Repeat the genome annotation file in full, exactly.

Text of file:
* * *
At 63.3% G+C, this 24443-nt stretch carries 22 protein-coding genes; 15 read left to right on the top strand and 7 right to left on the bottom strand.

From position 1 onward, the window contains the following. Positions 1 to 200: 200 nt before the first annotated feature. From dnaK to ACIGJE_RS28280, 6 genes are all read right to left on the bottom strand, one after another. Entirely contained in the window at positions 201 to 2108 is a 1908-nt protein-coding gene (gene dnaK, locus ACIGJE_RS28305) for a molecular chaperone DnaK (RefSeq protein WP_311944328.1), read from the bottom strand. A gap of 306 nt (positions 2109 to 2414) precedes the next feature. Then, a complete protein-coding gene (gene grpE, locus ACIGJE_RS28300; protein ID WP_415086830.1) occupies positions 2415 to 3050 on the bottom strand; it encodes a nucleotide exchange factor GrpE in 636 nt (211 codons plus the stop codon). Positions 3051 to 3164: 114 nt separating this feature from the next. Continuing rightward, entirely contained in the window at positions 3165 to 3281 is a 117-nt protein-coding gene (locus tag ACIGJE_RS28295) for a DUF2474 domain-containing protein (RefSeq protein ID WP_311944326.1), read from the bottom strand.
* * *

At 63.3% G+C, this 24443-nt stretch carries 22 protein-coding genes; 15 read left to right on the top strand and 7 right to left on the bottom strand.

From position 1 onward, the window contains the following. Positions 1 to 200: 200 nt before the first annotated feature. From dnaK to ACIGJE_RS28280, 6 genes are all read right to left on the bottom strand, one after another. Entirely contained in the window at positions 201 to 2108 is a 1908-nt protein-coding gene (gene dnaK, locus ACIGJE_RS28305) for a molecular chaperone DnaK (RefSeq protein WP_311944328.1), read from the bottom strand. A gap of 306 nt (positions 2109 to 2414) precedes the next feature. Then, a complete protein-coding gene (gene grpE, locus ACIGJE_RS28300; protein ID WP_415086830.1) occupies positions 2415 to 3050 on the bottom strand; it encodes a nucleotide exchange factor GrpE in 636 nt (211 codons plus the stop codon). Positions 3051 to 3164: 114 nt separating this feature from the next. Continuing rightward, entirely contained in the window at positions 3165 to 3281 is a 117-nt protein-coding gene (locus tag ACIGJE_RS28295) for a DUF2474 domain-containing protein (RefSeq protein ID WP_311944326.1), read from the bottom strand.